Logo for the journal AMPPS

New Content from Advances in Methods and Practices in Psychological Science

Many Labs 5
To assess the role of poor replication designs in failures to replicate original results, several researchers from different labs attempted to replicate 10 Reproducibility Project: Psychology (RP:P) studies that were “not endorsed” and did not replicate the original findings. For each study, the researchers: 
1.     Revised the RP:P study protocol and subjected it to peer review; 
2.     Preregistered the protocols on the Open Science Framework, after the new protocols were accepted; 
3.     Conducted replications using both the revised protocols and the RP:P protocols.

The following summaries describe the effects found in the original studies, the differences among replication protocols, and the replication results.

Note: The differences among replication protocols were described by Charles R. Ebersole and colleagues in their article Many Labs 5: Testing Pre-Data-Collection Peer Review as an Intervention to Increase Replicability (Table 1), also part of this collection of articles.

Many Labs 5: Registered Replication of Albarracín et al. (2008), Experiment 5
Christopher R. Chartier et al.

Effect in the original study: Participants primed with concepts related to action demonstrated more cognitive output on a subsequent cognitive test than did those primed with concepts related to inaction.
Main differences between the Reproducibility Project: Psychology (RP:P) protocol and the revised protocol in ML5: In the ML5 RP:P protocol, participants were Amazon Mechanical Turk workers who completed the experiment online; in the revised protocol, participants were undergraduates who were tested in the lab.
Replication Results: The best estimated effect size for increased cognitive output following action primes versus inaction primes lies between the effect-size estimates of Albarracín et al. and the original replication.

Many Labs 5: Registered Replication of Albarracín et al. (2008), Experiment 7
Katherine S. Corker et al.

Effect in the original study: Participants primed with action or inaction goals, which are subsequently fulfilled or not, behave more or less actively in a later task compared with participants who receive a neutral prime.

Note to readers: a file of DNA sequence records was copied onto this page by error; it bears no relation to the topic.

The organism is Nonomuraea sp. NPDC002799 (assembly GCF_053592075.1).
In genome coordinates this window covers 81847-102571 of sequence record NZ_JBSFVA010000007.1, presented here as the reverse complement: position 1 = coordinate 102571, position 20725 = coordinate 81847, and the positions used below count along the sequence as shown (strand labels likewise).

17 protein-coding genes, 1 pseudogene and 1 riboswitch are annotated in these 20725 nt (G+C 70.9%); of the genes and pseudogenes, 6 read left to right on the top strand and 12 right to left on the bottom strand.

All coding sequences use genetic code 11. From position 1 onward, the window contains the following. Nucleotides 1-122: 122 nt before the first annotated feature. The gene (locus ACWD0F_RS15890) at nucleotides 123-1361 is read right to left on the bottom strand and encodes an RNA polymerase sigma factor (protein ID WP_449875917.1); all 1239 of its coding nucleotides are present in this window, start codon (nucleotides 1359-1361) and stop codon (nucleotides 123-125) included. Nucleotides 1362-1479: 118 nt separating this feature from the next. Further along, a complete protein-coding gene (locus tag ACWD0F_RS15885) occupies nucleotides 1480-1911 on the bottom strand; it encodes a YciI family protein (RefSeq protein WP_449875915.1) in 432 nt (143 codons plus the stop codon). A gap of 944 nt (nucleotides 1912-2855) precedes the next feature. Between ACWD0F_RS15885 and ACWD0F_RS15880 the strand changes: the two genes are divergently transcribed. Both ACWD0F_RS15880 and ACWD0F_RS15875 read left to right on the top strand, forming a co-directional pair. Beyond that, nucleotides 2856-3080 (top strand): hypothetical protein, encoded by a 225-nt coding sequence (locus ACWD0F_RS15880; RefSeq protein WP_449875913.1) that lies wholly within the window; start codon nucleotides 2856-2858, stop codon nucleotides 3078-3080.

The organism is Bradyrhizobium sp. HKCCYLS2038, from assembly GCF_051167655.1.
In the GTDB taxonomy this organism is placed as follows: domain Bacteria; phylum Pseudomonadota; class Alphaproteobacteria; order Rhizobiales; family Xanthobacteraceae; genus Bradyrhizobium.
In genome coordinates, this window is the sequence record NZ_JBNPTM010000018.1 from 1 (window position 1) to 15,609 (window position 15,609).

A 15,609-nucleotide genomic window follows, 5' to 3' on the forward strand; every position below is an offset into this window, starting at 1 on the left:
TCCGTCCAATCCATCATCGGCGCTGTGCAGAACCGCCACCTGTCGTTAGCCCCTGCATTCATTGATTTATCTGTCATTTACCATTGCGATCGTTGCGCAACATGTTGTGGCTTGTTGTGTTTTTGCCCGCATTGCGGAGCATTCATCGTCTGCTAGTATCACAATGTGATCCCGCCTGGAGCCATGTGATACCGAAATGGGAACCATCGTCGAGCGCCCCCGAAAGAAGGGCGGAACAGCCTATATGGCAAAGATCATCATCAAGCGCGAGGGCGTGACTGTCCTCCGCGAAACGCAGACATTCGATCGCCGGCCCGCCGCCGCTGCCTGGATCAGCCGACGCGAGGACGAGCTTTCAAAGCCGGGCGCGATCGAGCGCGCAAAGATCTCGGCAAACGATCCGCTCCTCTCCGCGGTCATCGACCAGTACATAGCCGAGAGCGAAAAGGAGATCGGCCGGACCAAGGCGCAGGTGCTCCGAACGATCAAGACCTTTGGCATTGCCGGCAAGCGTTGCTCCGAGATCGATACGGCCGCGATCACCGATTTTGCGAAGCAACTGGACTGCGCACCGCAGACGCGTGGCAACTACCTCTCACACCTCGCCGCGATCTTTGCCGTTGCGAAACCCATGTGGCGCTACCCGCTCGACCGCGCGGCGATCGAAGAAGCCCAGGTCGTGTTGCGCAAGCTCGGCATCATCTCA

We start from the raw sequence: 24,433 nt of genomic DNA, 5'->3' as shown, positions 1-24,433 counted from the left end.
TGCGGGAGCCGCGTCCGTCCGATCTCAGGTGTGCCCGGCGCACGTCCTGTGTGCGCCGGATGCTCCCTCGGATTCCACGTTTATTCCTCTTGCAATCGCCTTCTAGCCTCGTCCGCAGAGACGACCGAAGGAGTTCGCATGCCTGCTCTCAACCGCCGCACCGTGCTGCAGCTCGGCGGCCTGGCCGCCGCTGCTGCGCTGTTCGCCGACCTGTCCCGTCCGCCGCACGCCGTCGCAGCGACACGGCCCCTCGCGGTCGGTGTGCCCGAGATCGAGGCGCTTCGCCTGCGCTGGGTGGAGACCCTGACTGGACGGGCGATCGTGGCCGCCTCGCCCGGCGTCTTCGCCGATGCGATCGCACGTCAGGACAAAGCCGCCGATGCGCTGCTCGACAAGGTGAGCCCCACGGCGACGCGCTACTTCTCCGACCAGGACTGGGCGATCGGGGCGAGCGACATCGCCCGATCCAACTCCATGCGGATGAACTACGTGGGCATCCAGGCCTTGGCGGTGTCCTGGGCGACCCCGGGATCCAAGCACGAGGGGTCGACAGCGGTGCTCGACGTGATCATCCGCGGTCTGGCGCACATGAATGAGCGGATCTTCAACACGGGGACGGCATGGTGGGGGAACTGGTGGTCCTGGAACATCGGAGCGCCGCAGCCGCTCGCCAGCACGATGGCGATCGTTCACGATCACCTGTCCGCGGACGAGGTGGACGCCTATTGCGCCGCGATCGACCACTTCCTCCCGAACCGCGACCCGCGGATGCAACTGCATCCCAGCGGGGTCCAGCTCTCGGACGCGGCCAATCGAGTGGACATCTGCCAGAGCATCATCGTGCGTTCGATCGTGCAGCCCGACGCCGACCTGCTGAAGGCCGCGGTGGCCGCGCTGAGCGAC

Main differences between the Reproducibility Project: Psychology (RP:P) protocol and the revised protocol in ML5: The RP:P replication study was conducted in German; both ML5 studies were conducted in English. The revised protocol used scrambled sentences instead of word fragments to prime goals whereas the ML5 RP:P protocol used word fragments.
Replication Results: Scrambled sentences were a more effective priming method than word fragments, but heightened accessibility stemming from primes may not translate into downstream consequences for behavior on a thought-listing task.

Many Labs 5: Replication of Crosby, Monin, and Richardson (2008)
Hugh Rabagliati et al.

Effect in the original study: Subjects who had just heard an offensive remark looked longer at a potentially offended person, but only if that person could also hear the remark (i.e., social-referencing effect).
Main differences between the Reproducibility Project: Psychology (RP:P) protocol and the revised protocol in ML5: In the ML5 revised protocol, participants were presented with the experimental scenarios after they watched a video about affirmative action. The ML5 RP:P protocol did not include the video about affirmative action.
Replication Results: The researchers obtained the same effect, albeit smaller, and found that making subjects more aware of the offensive nature of the remark did not increase it—the protocol manipulation did not affect the size of the social-referencing effect.

Many Labs 5: Registered Replication of Förster, Liberman, and Kuschel’s (2008) Study 1
Hans IJzerman et al.

Effect in the original study: People assimilate a primed concept (e.g., “aggressive”) into their social judgments after a global prime (e.g., they rate a person as being more aggressive than do people in a no-prime condition) but contrast their judgment away from the primed concept after a local prime (e.g., they rate the person as being less aggressive than do people in a no prime-condition).
Main differences between the Reproducibility Project: Psychology (RP:P) protocol and the revised protocol in ML5: In ML5 stimuli for the revised protocol were pilot-tested for ambiguity and applicability; the RP:P protocol used the same stimuli as the previous RP:P replication study.
Replication Results: The researchers did not find moderation by protocol type, and judgment patterns in both protocols were inconsistent with the effects observed in the original study.

Many Labs 5: Registered Replication of LoBue and DeLoache (2008)
Ljiljana B. Lazarevic ́ et al.

Effect in the original study: Both young children and adults exhibit enhanced visual detection of evolutionarily relevant threat stimuli (e.g., snakes) relative to nonthreatening stimuli (e.g., frogs, caterpillars).
Main differences between the Reproducibility Project: Psychology (RP:P) protocol and the revised protocol in ML5: In ML5, the revised protocol: used frogs as control stimuli whereas the RP:P protocol used caterpillars as control stimuli; sampled only 3-year-olds along with their parents, instead of 3- to 5-year-olds, as in the RP:P protocol; used software that allowed the study to be run offline and therefore not hampered by Internet speed, as in the original studies.